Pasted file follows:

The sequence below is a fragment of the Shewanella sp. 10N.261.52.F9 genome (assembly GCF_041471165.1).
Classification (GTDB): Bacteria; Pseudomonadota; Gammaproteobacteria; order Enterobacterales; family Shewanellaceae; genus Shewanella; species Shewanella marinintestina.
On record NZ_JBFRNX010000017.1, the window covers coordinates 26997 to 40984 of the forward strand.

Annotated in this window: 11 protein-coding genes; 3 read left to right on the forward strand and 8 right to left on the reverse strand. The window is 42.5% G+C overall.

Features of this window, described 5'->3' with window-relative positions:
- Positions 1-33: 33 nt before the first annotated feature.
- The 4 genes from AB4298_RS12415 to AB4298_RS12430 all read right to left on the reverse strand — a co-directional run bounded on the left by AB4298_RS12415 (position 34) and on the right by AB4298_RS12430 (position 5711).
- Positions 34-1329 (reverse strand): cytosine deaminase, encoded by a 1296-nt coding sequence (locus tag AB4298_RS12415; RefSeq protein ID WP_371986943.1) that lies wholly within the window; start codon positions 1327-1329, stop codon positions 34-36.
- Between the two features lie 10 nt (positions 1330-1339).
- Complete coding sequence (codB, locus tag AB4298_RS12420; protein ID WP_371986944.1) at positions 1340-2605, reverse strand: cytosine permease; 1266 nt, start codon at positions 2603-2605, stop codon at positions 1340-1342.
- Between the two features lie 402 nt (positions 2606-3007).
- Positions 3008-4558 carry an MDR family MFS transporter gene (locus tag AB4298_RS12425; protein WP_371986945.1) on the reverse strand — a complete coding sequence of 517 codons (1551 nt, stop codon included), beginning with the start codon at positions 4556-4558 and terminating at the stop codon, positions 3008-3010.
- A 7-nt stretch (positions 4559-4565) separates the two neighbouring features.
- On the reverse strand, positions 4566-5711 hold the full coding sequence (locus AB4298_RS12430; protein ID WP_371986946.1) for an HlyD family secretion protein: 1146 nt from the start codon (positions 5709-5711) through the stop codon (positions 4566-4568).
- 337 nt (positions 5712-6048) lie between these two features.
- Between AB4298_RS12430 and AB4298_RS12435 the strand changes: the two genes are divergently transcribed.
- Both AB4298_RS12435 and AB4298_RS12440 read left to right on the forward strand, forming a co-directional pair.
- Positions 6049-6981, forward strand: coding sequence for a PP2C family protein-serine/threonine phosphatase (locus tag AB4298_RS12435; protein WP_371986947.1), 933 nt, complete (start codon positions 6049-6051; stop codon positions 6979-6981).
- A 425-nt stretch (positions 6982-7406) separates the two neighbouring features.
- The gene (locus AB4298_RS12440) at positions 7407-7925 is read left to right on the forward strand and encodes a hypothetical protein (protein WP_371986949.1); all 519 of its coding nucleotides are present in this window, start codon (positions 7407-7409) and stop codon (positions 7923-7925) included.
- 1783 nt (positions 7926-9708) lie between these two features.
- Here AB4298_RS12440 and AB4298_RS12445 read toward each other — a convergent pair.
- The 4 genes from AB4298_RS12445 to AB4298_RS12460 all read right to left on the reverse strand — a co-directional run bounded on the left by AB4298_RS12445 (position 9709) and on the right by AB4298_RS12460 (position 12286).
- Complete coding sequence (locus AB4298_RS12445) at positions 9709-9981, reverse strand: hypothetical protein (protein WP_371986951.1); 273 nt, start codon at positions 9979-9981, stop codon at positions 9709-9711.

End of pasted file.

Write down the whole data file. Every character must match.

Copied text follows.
The sequence below is a fragment of the Shewanella sp. 10N.261.52.F9 genome (assembly GCF_041471165.1).
Classification (GTDB): Bacteria; Pseudomonadota; Gammaproteobacteria; order Enterobacterales; family Shewanellaceae; genus Shewanella; species Shewanella marinintestina.
On record NZ_JBFRNX010000017.1, the window covers coordinates 26997 to 40984 of the forward strand.

Annotated in this window: 11 protein-coding genes; 3 read left to right on the forward strand and 8 right to left on the reverse strand. The window is 42.5% G+C overall.

Features of this window, described 5'->3' with window-relative positions:
- Positions 1-33: 33 nt before the first annotated feature.
- The 4 genes from AB4298_RS12415 to AB4298_RS12430 all read right to left on the reverse strand — a co-directional run bounded on the left by AB4298_RS12415 (position 34) and on the right by AB4298_RS12430 (position 5711).
- Positions 34-1329 (reverse strand): cytosine deaminase, encoded by a 1296-nt coding sequence (locus tag AB4298_RS12415; RefSeq protein ID WP_371986943.1) that lies wholly within the window; start codon positions 1327-1329, stop codon positions 34-36.
- Between the two features lie 10 nt (positions 1330-1339).
- Complete coding sequence (codB, locus tag AB4298_RS12420; protein ID WP_371986944.1) at positions 1340-2605, reverse strand: cytosine permease; 1266 nt, start codon at positions 2603-2605, stop codon at positions 1340-1342.
- Between the two features lie 402 nt (positions 2606-3007).
- Positions 3008-4558 carry an MDR family MFS transporter gene (locus tag AB4298_RS12425; protein WP_371986945.1) on the reverse strand — a complete coding sequence of 517 codons (1551 nt, stop codon included), beginning with the start codon at positions 4556-4558 and terminating at the stop codon, positions 3008-3010.
- A 7-nt stretch (positions 4559-4565) separates the two neighbouring features.
- On the reverse strand, positions 4566-5711 hold the full coding sequence (locus AB4298_RS12430; protein ID WP_371986946.1) for an HlyD family secretion protein: 1146 nt from the start codon (positions 5709-5711) through the stop codon (positions 4566-4568).
- 337 nt (positions 5712-6048) lie between these two features.
- Between AB4298_RS12430 and AB4298_RS12435 the strand changes: the two genes are divergently transcribed.
- Both AB4298_RS12435 and AB4298_RS12440 read left to right on the forward strand, forming a co-directional pair.
- Positions 6049-6981, forward strand: coding sequence for a PP2C family protein-serine/threonine phosphatase (locus tag AB4298_RS12435; protein WP_371986947.1), 933 nt, complete (start codon positions 6049-6051; stop codon positions 6979-6981).
- A 425-nt stretch (positions 6982-7406) separates the two neighbouring features.
- The gene (locus AB4298_RS12440) at positions 7407-7925 is read left to right on the forward strand and encodes a hypothetical protein (protein WP_371986949.1); all 519 of its coding nucleotides are present in this window, start codon (positions 7407-7409) and stop codon (positions 7923-7925) included.
- 1783 nt (positions 7926-9708) lie between these two features.
- Here AB4298_RS12440 and AB4298_RS12445 read toward each other — a convergent pair.
- The 4 genes from AB4298_RS12445 to AB4298_RS12460 all read right to left on the reverse strand — a co-directional run bounded on the left by AB4298_RS12445 (position 9709) and on the right by AB4298_RS12460 (position 12286).
- Complete coding sequence (locus AB4298_RS12445) at positions 9709-9981, reverse strand: hypothetical protein (protein WP_371986951.1); 273 nt, start codon at positions 9979-9981, stop codon at positions 9709-9711.